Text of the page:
Labor Hours decreased in 3rd Quarter… It is noteworthy
From what I read, nobody has pointed out the drop in Nonfarm Business Sector: Hours of All Persons in the 3rd quarter. (seasonally adjusted) The index of hours decreased from 110.66 to 110.53. This is actually noteworthy…
Nonfarm Business Sector: Hours of All Persons since 1967. (link to graph)
You can see that hours increase through a business cycle. Looking closely at the numbers, hours really do continually increase through the business cycle. There are very few exceptions when hours decrease during an expansion of a business cycle.
But when hours do tick downward, normally a recession starts within 3 quarters. That has been the pattern since 1967… There has only been a few exceptions where hours ticked downward with no recession.
That is why the decrease in hours during the 3rd quarter is interesting. Are hours peaking?
If hours decrease again in the 4th quarter, history says to watch for a slump.
Just full of good news, heh?
I have not seen any other reference to this data.
From Q2 2000 this index has increased from 109.267 to 110.660 in Q2 2015. That is an increase of 1.393
From Q2 1985 this index increased from 83.950 to 109.267 in Q2 2000. That is an increase of 25.317
In this century the population grew but the ‘Hours of All Persons’ has been capped. And of course wages have been more or less stagnant.
Oh yeh! Free trade is working!
Hi Edward I would like if you could expand a bit more on watch for a slump. You know that if labor share rises in higher wages then the automatic knee jerk reaction is to shrink the labor force. Right? Besides I thought we have been in a slump since 2008 haven’t we?( I guess it depends on what sector of the economy we are talking about) I believe that if you want to see the labor participation rate rise we need to cut off the free flow of illegal labor at the border and reform some SS disability claim rules perhaps. The service economy that is all that is left of it cannot support the type of consumption of the past levels for homes ,autos and education by the middle class in my view. So yes we will see continued downward participation rates(3,4,5 quarters) will not be surprising to me. IMHO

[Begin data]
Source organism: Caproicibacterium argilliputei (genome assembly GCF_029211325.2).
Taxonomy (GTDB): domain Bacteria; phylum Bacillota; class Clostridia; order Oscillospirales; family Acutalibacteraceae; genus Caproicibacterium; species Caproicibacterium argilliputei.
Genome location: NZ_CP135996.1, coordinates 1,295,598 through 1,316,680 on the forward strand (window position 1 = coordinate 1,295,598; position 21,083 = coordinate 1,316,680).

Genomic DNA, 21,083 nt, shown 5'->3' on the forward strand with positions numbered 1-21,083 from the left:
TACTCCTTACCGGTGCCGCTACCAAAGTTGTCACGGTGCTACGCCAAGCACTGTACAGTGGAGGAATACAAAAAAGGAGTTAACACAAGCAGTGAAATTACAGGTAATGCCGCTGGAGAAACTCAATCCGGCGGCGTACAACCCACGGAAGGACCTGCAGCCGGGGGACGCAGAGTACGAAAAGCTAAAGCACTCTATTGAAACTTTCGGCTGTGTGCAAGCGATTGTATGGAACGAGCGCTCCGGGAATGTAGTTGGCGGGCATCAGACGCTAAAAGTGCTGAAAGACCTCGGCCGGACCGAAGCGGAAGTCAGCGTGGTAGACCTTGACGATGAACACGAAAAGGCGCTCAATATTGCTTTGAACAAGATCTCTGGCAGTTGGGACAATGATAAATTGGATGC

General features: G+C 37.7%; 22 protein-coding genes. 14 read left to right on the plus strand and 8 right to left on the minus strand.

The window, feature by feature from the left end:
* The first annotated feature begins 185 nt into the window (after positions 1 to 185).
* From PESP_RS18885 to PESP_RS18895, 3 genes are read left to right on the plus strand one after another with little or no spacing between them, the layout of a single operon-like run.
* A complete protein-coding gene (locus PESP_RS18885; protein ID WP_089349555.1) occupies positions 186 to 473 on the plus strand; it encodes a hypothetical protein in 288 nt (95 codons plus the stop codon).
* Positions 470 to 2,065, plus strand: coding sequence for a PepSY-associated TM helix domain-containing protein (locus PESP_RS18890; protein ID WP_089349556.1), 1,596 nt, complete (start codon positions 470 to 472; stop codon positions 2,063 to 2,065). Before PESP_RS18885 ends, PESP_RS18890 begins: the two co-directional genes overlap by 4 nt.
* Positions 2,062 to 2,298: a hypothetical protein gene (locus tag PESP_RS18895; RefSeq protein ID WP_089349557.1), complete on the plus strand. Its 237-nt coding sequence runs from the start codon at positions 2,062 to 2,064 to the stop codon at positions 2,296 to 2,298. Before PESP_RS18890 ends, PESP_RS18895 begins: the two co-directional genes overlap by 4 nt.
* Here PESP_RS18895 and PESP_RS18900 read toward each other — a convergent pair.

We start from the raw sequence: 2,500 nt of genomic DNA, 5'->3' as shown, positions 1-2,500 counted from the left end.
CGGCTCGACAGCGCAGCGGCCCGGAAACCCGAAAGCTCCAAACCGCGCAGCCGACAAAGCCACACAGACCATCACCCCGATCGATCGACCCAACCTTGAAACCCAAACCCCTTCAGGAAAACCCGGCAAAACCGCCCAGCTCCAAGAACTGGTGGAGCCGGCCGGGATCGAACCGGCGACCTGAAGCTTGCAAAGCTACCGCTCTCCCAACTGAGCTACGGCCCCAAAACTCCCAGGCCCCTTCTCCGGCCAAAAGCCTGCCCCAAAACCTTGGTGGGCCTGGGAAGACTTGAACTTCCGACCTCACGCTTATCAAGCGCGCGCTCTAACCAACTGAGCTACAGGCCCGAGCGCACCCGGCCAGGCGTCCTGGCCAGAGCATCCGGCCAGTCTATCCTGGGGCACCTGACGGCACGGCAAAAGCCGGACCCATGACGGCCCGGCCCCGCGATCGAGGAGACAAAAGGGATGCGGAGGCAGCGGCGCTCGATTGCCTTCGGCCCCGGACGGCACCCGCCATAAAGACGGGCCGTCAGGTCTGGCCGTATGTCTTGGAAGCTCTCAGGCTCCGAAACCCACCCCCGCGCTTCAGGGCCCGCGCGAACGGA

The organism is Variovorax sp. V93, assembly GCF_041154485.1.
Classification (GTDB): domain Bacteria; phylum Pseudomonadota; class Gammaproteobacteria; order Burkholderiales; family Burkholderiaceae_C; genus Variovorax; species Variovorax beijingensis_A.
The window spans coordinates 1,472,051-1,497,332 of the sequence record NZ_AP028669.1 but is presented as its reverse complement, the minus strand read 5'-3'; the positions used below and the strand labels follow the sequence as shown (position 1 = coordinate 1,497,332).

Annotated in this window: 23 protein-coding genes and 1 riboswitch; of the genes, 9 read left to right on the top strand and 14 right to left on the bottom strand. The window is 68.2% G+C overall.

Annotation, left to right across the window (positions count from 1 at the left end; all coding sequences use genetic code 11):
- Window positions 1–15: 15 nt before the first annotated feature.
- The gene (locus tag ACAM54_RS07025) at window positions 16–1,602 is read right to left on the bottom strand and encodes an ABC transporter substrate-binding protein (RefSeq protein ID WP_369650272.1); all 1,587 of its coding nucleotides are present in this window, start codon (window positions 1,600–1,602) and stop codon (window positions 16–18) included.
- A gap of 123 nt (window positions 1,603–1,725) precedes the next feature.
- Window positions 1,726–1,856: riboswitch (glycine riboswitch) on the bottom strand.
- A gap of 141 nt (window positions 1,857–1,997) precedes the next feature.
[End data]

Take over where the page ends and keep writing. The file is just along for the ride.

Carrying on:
I have a post later today that will respond to your comment.
Why do you even post this garbage? Dude, where is my slump? Labor hours? Why, it surged in October.
Lambert, you should not be allowed to make articles if you make up stuff to support your story.
William, labor force rates are rising. Stop using the government, which incorrectly doesn’t adjust for population changes. It has no choice to fall. When 3% in 1985 falls to 1% growth in new labor in 2015, that number will fall. Please stop posting if you can’t figure that out and how it is constructed.
Go with ZPOP.
“if you make up stuff”
You don’t have much credibility given that Edward linked his data and you did not.
The drop in hours worked data in the productivity report is very confusing.
The employment shows several measures of hours worked and they increased in the third quarter from 0.5% to 1,08 for aggregate weekly payrolls.
Something is really change.
The productivity report also had unit labor cost rising more than prices,
This implies falling profits, what the S&P 500 shows.
That suggests wages are surging. Makes we wonder if October was the BLS’s catching to that fact.
I think you make a good point. Wages are surging somewhat and the BLS data has to represent that.
To The Rage I’m glad that you did not like my post . Maybe it could have hit a nerve somewhere. Mission accomplished. Perhaps you should go to todays TED.com and watch the video on “Moral Bias” by Andreas Ekstrom to try to put real people behind those numbers rather than trying to obfuscate the data.
“But when hours do tick downward, normally a recession starts within 3 quarters.”
Seems to me that when a recession starts, normally hours click downward.
yes, when the recession hits, hours continue to click downward. They start clicking downward before the recession though.